argue? are getting divorced? are hitting each other? are threatening each other? are fighting over custody of me? ar…. ?
The answers the adults are seeking are found in marriage and family counseling, individual therapy, and within yourselves (the first two are keys to helping you find the last one). The child should never have had to ask the question.
Pay attention, parents. You’re supposed to be the grown-ups, whether your kids are 5 or 35. You’re the protectors and the teachers and the friends and the refuge. What the hell are you doing? You brought that child into the world, into your family, into your home, into BEING. Do you truly not realize how much you are now hurting them? OPEN YOUR EYES.
To the child who found me through that search and to the others who will find this entry because of their search in the future: I don’t know your parents; not all parents are good parents, and I can’t advise you because I don’t know if your parents are hostile or aggressive or abusive. Like you, I don’t know if your getting involved would wake them up or make it worse. I will say that when I tried to get involved when I was a kid, it didn’t help things for me or my parents. Though their arguing all the time hurt me deeply, I didn’t cause their argument, so I certainly couldn’t end it either – neither did you, so neither can you. I can virtually guarantee you that their arguing is not your fault. I know it is very hard to see and hear though, and if it happens at a time or place that you can get yourself out of there to somewhere else that you are safe, then you should definitely go: grandparents’, library, school, friend’s house, maybe even just in your room or your yard.
As for getting involved: Adults get angry, and when they are angry, they can say and do things that they don’t mean and would never do otherwise so it’s usually best to steer clear of that, especially at the exact moment it is happening. If you think your parents are reasonable people, you can try to sit down with them at a time when they are NOT angry and let them know that you are feeling scared by their behavior. You can also ask someone else that you trust to help you do this too if you need to – maybe the guidance counselor at school, a teacher, a doctor, an aunt or uncle, a minister or pastor at church – an adult that you trust. You have a right to let your parents know what you are feeling about what is happening in your family, but that is very best done when they are already calm and not while they are arguing or have just had an argument. If your parents are hostile, aggressive, or abusive people, or if you just don’t feel like you can talk to them about it no matter what, I beg you to talk to SOMEONE about your feelings – again, an adult that you trust. You are not alone in the world, and there are people out there who want you to be safe. If your parents are abusive to you – physically, verbally, mentally, or emotionally – please, tell someone – a teacher, a coach, the police, a doctor, someone you can trust. You deserve safety, and your parents need someone else to help them.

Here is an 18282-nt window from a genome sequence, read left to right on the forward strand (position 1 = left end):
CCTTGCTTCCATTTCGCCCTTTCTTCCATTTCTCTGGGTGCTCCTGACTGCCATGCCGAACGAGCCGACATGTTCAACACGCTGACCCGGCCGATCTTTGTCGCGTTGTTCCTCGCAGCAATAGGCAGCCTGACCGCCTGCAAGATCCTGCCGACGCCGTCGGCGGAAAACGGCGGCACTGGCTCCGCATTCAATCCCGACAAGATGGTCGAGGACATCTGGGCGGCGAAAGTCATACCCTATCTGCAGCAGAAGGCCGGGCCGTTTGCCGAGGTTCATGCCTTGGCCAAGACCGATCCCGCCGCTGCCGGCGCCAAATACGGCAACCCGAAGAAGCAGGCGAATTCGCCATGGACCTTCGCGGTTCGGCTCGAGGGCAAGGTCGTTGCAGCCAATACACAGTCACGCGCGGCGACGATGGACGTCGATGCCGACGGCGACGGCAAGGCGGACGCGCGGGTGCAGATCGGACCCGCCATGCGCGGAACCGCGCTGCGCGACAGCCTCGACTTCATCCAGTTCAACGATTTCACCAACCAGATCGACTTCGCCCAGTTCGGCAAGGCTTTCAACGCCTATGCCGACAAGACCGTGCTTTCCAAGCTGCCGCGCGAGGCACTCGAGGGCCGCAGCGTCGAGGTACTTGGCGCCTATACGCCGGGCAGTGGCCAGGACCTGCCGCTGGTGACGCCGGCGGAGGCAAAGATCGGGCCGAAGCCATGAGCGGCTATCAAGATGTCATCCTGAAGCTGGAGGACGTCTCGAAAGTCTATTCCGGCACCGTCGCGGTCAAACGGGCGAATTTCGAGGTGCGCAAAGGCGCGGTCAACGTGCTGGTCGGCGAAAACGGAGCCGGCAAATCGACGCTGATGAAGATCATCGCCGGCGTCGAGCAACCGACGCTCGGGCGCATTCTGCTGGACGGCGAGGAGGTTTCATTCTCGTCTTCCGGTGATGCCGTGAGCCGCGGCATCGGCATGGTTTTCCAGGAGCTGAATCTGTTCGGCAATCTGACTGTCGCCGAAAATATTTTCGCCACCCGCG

Take care, and I wish you all the best that the world can offer. Please, be safe, and remember that there will always be more to life than right now.